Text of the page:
Why isn’t the public asking about the hierarchy of public education legislation compared to the budget priority as national defense? Just where does the importance of public lie in America?

More of a delayed response than a bombshell: The Administration has finally responded to calls for the Department of Education to take action on behalf of students, teachers, and schools being unnecessarily harmed by NCLB requirements while Congress delays the full reauthorization of ESEA. Parents and educators’ have pleaded for months for the DOE to use its authority over the Law’s faulty implementation, including a letter from the 16-member Learning First Alliance just over a month ago.

The Ed Department had balked at resorting to regulatory relief, hoping that the public outcry would push Congress toward a speedier reauthorization, and one that included more of the Administration’s goals as outlined in its Blueprint. Now, faced with continued political inertia, Duncan has gone to what he calls “Plan B,” the issuance of waivers for some of the NCLB penalties. The plan (details of which are still very fuzzy) may help some students and schools get a respite from the NCLB axe; but it is far from being a solution.

What appears to be a just another partisan stalemate over reauthorization may actually be the latest rumblings of long-simmering political and social disagreements over our commitment to public education. When taken in context with the increasing denigration of teachers, demonizing of teacher unions, and the desecration of the ideal of quality public education for every child, the current reauthorization quandary points back to how and why the Elementary and Secondary Education Act was necessary.

Some critics have pointed to the glacial legislative progress as another reason why the Federal government should not be involved in public education policy, along with renewed calls for eliminating the Department of Education itself. In the face of such overreaction, it’s important to remember that Federal education policies, such as NCLB, do not affect all schools—but primarily those whose children depend on Federal funding and oversight to compensate for continued inequitable, incompetent, or indictable allocation of educational resources at the state and local levels. The Federal government’s role in education policy increased as citizens turned to it for protection and redress that could not be obtained at the local level. Cuts in state budgets, such as those in North Carolina—long considered an educational leader among Southern states—highlight both the continued need for Federal role and the larger need to break the link between local property taxes and public education. Public education should be as much of a legislative and budget priority as national defense.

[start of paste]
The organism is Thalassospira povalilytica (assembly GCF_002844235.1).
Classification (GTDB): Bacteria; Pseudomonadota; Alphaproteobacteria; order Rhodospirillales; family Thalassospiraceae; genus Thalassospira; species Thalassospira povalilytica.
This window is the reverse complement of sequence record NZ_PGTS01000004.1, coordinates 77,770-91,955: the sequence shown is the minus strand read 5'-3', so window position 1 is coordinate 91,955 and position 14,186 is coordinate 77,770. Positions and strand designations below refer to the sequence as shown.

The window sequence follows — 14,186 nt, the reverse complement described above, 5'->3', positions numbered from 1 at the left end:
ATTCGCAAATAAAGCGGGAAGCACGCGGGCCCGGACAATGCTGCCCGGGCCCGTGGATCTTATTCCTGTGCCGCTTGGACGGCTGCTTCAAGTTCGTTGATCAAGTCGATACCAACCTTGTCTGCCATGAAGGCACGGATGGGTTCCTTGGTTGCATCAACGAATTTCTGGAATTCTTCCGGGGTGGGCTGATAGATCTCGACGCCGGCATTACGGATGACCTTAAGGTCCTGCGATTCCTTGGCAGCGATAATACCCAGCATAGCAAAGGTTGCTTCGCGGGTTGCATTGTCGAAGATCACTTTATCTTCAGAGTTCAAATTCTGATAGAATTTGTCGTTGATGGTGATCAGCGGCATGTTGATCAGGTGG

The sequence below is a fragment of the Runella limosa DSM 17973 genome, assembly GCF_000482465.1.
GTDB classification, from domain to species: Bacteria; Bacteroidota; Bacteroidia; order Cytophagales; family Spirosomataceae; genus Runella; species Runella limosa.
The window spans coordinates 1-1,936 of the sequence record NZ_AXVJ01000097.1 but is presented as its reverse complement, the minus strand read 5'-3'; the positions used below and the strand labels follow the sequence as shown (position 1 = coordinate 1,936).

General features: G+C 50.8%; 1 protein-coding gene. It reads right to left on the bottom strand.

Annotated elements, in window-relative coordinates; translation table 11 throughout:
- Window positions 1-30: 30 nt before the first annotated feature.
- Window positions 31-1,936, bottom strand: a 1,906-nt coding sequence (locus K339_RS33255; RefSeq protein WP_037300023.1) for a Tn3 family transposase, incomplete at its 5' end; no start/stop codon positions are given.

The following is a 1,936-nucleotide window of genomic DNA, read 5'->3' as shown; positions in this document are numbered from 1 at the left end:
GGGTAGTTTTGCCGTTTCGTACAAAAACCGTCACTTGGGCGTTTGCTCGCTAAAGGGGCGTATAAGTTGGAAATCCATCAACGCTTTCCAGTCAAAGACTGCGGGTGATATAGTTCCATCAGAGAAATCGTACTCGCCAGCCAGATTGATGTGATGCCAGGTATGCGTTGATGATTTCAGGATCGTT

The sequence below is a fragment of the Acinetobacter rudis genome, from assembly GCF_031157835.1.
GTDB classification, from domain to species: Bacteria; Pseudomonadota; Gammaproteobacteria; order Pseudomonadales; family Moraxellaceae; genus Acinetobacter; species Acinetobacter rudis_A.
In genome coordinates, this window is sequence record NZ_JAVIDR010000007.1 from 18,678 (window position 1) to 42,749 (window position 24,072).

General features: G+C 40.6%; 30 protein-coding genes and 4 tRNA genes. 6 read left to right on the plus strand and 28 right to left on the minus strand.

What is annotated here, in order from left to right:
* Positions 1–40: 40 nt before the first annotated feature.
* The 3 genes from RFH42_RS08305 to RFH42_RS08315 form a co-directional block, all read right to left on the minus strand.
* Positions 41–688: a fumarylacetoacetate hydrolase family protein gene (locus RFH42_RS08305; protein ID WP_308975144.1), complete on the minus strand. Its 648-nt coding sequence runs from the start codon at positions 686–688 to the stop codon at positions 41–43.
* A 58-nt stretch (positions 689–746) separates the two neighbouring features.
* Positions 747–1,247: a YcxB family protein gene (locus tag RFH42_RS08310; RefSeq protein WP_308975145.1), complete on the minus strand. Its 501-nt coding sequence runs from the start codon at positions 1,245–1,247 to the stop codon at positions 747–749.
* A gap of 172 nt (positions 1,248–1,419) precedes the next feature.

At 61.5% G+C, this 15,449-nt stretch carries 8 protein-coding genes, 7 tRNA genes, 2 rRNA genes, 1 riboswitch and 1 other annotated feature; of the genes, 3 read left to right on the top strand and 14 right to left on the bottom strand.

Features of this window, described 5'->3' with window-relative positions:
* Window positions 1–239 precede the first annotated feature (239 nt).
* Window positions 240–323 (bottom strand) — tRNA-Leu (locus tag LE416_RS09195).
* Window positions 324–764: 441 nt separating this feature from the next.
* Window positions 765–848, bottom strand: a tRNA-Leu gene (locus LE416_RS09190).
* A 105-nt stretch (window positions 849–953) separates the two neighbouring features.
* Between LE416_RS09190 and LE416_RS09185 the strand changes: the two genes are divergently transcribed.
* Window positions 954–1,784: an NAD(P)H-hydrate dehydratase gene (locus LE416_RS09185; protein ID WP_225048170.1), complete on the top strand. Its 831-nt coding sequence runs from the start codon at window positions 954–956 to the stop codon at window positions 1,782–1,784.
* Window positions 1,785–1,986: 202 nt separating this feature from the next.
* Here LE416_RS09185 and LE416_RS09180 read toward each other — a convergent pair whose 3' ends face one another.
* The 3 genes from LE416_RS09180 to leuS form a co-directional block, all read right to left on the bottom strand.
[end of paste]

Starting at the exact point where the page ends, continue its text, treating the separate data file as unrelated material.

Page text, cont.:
As I’ve noted before:

President Obama has asserted more than once that a child’s zip code should not determine the quality of his or her education. While I understand his point of reference, and cheer the concept, the reality is as long as school funding in our nation is still heavily dependent on local property taxes, poor children will always be underserved and those who work with them will continue to expend precious energies trying to make up for unnecessary gaps in resources and services.  Even long-standing programs such as Title I, have not come anywhere close to bringing educational services in high-poverty districts to parity with their middle-class counterparts within most states. Has the fact that most of what we now label “failing schools” are also the schools that have been historically underfunded and under-resourced registered on those who promote wholesale staff replacements as the key to turning those schools around?

For all our talk, as a nation, about the importance of education, it remains to be seen whether we will bring our policy and our budgets into alignment with our words.

Cross-posted at National Journal.com

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